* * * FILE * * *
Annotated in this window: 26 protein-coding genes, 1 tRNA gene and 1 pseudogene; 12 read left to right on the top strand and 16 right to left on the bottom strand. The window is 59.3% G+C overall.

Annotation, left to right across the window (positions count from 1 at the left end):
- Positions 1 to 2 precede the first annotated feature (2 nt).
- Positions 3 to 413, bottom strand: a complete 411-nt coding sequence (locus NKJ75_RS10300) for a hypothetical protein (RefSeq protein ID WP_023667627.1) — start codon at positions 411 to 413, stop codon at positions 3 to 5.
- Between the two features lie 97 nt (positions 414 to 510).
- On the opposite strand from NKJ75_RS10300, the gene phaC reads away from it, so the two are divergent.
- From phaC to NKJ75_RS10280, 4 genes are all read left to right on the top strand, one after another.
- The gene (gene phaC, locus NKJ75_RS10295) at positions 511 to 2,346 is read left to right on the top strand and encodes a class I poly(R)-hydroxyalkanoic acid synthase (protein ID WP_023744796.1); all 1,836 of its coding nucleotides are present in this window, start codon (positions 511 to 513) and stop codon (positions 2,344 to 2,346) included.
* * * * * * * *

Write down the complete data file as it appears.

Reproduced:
Annotated in this window: 26 protein-coding genes, 1 tRNA gene and 1 pseudogene; 12 read left to right on the top strand and 16 right to left on the bottom strand. The window is 59.3% G+C overall.

Annotation, left to right across the window (positions count from 1 at the left end):
- Positions 1 to 2 precede the first annotated feature (2 nt).
- Positions 3 to 413, bottom strand: a complete 411-nt coding sequence (locus NKJ75_RS10300) for a hypothetical protein (RefSeq protein ID WP_023667627.1) — start codon at positions 411 to 413, stop codon at positions 3 to 5.
- Between the two features lie 97 nt (positions 414 to 510).
- On the opposite strand from NKJ75_RS10300, the gene phaC reads away from it, so the two are divergent.
- From phaC to NKJ75_RS10280, 4 genes are all read left to right on the top strand, one after another.
- The gene (gene phaC, locus NKJ75_RS10295) at positions 511 to 2,346 is read left to right on the top strand and encodes a class I poly(R)-hydroxyalkanoic acid synthase (protein ID WP_023744796.1); all 1,836 of its coding nucleotides are present in this window, start codon (positions 511 to 513) and stop codon (positions 2,344 to 2,346) included.